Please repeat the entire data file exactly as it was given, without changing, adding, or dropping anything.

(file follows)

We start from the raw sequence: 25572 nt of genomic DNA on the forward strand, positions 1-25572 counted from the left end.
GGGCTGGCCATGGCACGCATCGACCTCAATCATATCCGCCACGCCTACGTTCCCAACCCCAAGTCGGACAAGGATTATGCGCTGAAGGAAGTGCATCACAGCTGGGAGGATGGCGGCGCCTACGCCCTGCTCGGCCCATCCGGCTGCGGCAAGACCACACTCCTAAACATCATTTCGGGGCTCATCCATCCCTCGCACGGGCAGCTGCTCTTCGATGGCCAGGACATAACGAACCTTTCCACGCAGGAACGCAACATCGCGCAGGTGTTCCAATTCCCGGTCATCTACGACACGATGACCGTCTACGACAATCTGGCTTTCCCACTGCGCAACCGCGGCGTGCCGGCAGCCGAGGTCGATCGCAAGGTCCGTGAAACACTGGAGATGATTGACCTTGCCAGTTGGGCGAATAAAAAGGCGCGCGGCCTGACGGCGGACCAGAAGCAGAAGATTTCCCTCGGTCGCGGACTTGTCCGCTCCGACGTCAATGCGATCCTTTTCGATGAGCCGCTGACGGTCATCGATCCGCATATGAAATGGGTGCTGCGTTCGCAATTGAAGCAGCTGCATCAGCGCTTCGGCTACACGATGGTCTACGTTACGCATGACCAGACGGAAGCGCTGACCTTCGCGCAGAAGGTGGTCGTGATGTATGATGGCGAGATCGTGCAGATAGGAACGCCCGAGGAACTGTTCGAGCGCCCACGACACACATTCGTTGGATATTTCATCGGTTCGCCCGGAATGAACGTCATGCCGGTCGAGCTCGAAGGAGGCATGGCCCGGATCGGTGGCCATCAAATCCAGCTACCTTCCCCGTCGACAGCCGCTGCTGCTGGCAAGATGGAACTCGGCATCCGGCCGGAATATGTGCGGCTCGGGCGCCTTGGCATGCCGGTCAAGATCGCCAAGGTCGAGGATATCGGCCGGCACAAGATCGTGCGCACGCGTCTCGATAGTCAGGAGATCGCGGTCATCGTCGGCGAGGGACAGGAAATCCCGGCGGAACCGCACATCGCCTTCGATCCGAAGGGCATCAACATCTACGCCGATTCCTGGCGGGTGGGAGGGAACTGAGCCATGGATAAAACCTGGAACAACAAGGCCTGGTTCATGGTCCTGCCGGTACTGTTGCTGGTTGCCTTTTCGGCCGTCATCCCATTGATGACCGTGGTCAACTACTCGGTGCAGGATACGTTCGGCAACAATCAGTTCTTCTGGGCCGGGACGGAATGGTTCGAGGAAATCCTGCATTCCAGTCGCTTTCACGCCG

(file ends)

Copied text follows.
We start from the raw sequence: 25572 nt of genomic DNA on the forward strand, positions 1-25572 counted from the left end.
GGGCTGGCCATGGCACGCATCGACCTCAATCATATCCGCCACGCCTACGTTCCCAACCCCAAGTCGGACAAGGATTATGCGCTGAAGGAAGTGCATCACAGCTGGGAGGATGGCGGCGCCTACGCCCTGCTCGGCCCATCCGGCTGCGGCAAGACCACACTCCTAAACATCATTTCGGGGCTCATCCATCCCTCGCACGGGCAGCTGCTCTTCGATGGCCAGGACATAACGAACCTTTCCACGCAGGAACGCAACATCGCGCAGGTGTTCCAATTCCCGGTCATCTACGACACGATGACCGTCTACGACAATCTGGCTTTCCCACTGCGCAACCGCGGCGTGCCGGCAGCCGAGGTCGATCGCAAGGTCCGTGAAACACTGGAGATGATTGACCTTGCCAGTTGGGCGAATAAAAAGGCGCGCGGCCTGACGGCGGACCAGAAGCAGAAGATTTCCCTCGGTCGCGGACTTGTCCGCTCCGACGTCAATGCGATCCTTTTCGATGAGCCGCTGACGGTCATCGATCCGCATATGAAATGGGTGCTGCGTTCGCAATTGAAGCAGCTGCATCAGCGCTTCGGCTACACGATGGTCTACGTTACGCATGACCAGACGGAAGCGCTGACCTTCGCGCAGAAGGTGGTCGTGATGTATGATGGCGAGATCGTGCAGATAGGAACGCCCGAGGAACTGTTCGAGCGCCCACGACACACATTCGTTGGATATTTCATCGGTTCGCCCGGAATGAACGTCATGCCGGTCGAGCTCGAAGGAGGCATGGCCCGGATCGGTGGCCATCAAATCCAGCTACCTTCCCCGTCGACAGCCGCTGCTGCTGGCAAGATGGAACTCGGCATCCGGCCGGAATATGTGCGGCTCGGGCGCCTTGGCATGCCGGTCAAGATCGCCAAGGTCGAGGATATCGGCCGGCACAAGATCGTGCGCACGCGTCTCGATAGTCAGGAGATCGCGGTCATCGTCGGCGAGGGACAGGAAATCCCGGCGGAACCGCACATCGCCTTCGATCCGAAGGGCATCAACATCTACGCCGATTCCTGGCGGGTGGGAGGGAACTGAGCCATGGATAAAACCTGGAACAACAAGGCCTGGTTCATGGTCCTGCCGGTACTGTTGCTGGTTGCCTTTTCGGCCGTCATCCCATTGATGACCGTGGTCAACTACTCGGTGCAGGATACGTTCGGCAACAATCAGTTCTTCTGGGCCGGGACGGAATGGTTCGAGGAAATCCTGCATTCCAGTCGCTTTCACGCCG